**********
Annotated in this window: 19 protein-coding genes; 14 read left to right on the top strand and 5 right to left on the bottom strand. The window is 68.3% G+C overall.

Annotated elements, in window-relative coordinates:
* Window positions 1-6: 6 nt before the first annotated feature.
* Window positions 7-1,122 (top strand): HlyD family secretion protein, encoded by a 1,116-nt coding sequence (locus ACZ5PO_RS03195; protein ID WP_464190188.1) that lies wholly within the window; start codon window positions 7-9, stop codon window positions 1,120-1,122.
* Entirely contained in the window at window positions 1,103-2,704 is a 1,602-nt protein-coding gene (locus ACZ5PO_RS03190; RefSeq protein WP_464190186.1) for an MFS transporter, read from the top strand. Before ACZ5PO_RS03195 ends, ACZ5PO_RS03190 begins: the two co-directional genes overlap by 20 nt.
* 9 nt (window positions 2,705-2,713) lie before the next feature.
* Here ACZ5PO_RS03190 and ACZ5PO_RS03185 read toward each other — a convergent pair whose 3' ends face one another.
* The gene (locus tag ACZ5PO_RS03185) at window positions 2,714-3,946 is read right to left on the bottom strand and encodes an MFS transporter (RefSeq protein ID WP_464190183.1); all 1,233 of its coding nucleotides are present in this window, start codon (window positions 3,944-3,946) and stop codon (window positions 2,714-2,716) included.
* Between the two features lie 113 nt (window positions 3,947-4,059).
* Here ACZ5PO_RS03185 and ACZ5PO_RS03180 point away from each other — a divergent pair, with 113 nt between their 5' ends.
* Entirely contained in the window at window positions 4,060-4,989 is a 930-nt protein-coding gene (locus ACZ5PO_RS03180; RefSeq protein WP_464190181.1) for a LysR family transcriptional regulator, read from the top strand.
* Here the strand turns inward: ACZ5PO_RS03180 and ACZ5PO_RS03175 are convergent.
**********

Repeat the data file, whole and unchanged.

Annotated in this window: 19 protein-coding genes; 14 read left to right on the top strand and 5 right to left on the bottom strand. The window is 68.3% G+C overall.

Annotated elements, in window-relative coordinates:
* Window positions 1-6: 6 nt before the first annotated feature.
* Window positions 7-1,122 (top strand): HlyD family secretion protein, encoded by a 1,116-nt coding sequence (locus ACZ5PO_RS03195; protein ID WP_464190188.1) that lies wholly within the window; start codon window positions 7-9, stop codon window positions 1,120-1,122.
* Entirely contained in the window at window positions 1,103-2,704 is a 1,602-nt protein-coding gene (locus ACZ5PO_RS03190; RefSeq protein WP_464190186.1) for an MFS transporter, read from the top strand. Before ACZ5PO_RS03195 ends, ACZ5PO_RS03190 begins: the two co-directional genes overlap by 20 nt.
* 9 nt (window positions 2,705-2,713) lie before the next feature.
* Here ACZ5PO_RS03190 and ACZ5PO_RS03185 read toward each other — a convergent pair whose 3' ends face one another.
* The gene (locus tag ACZ5PO_RS03185) at window positions 2,714-3,946 is read right to left on the bottom strand and encodes an MFS transporter (RefSeq protein ID WP_464190183.1); all 1,233 of its coding nucleotides are present in this window, start codon (window positions 3,944-3,946) and stop codon (window positions 2,714-2,716) included.
* Between the two features lie 113 nt (window positions 3,947-4,059).
* Here ACZ5PO_RS03185 and ACZ5PO_RS03180 point away from each other — a divergent pair, with 113 nt between their 5' ends.
* Entirely contained in the window at window positions 4,060-4,989 is a 930-nt protein-coding gene (locus ACZ5PO_RS03180; RefSeq protein WP_464190181.1) for a LysR family transcriptional regulator, read from the top strand.
* Here the strand turns inward: ACZ5PO_RS03180 and ACZ5PO_RS03175 are convergent.